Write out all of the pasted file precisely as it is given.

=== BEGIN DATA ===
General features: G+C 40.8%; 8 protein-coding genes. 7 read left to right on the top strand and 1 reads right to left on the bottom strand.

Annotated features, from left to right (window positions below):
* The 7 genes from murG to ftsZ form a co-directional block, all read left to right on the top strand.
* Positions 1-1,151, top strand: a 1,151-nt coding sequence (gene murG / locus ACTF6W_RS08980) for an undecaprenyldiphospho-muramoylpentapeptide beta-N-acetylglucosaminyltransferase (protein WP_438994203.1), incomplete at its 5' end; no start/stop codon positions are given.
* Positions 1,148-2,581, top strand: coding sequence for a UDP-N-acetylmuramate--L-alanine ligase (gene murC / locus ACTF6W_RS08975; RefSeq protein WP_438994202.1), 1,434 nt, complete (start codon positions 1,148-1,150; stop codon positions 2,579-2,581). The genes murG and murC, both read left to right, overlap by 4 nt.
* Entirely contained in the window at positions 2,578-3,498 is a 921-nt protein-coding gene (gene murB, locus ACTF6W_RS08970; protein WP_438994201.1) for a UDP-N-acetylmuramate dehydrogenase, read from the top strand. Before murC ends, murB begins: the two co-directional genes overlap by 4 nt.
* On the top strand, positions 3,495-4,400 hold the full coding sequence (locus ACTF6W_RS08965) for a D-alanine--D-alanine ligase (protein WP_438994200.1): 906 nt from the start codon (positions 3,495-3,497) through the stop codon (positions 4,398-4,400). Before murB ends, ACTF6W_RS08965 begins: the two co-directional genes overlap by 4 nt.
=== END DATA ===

General features: G+C 40.8%; 8 protein-coding genes. 7 read left to right on the top strand and 1 reads right to left on the bottom strand.

Annotated features, from left to right (window positions below):
* The 7 genes from murG to ftsZ form a co-directional block, all read left to right on the top strand.
* Positions 1-1,151, top strand: a 1,151-nt coding sequence (gene murG / locus ACTF6W_RS08980) for an undecaprenyldiphospho-muramoylpentapeptide beta-N-acetylglucosaminyltransferase (protein WP_438994203.1), incomplete at its 5' end; no start/stop codon positions are given.
* Positions 1,148-2,581, top strand: coding sequence for a UDP-N-acetylmuramate--L-alanine ligase (gene murC / locus ACTF6W_RS08975; RefSeq protein WP_438994202.1), 1,434 nt, complete (start codon positions 1,148-1,150; stop codon positions 2,579-2,581). The genes murG and murC, both read left to right, overlap by 4 nt.
* Entirely contained in the window at positions 2,578-3,498 is a 921-nt protein-coding gene (gene murB, locus ACTF6W_RS08970; protein WP_438994201.1) for a UDP-N-acetylmuramate dehydrogenase, read from the top strand. Before murC ends, murB begins: the two co-directional genes overlap by 4 nt.
* On the top strand, positions 3,495-4,400 hold the full coding sequence (locus ACTF6W_RS08965) for a D-alanine--D-alanine ligase (protein WP_438994200.1): 906 nt from the start codon (positions 3,495-3,497) through the stop codon (positions 4,398-4,400). Before murB ends, ACTF6W_RS08965 begins: the two co-directional genes overlap by 4 nt.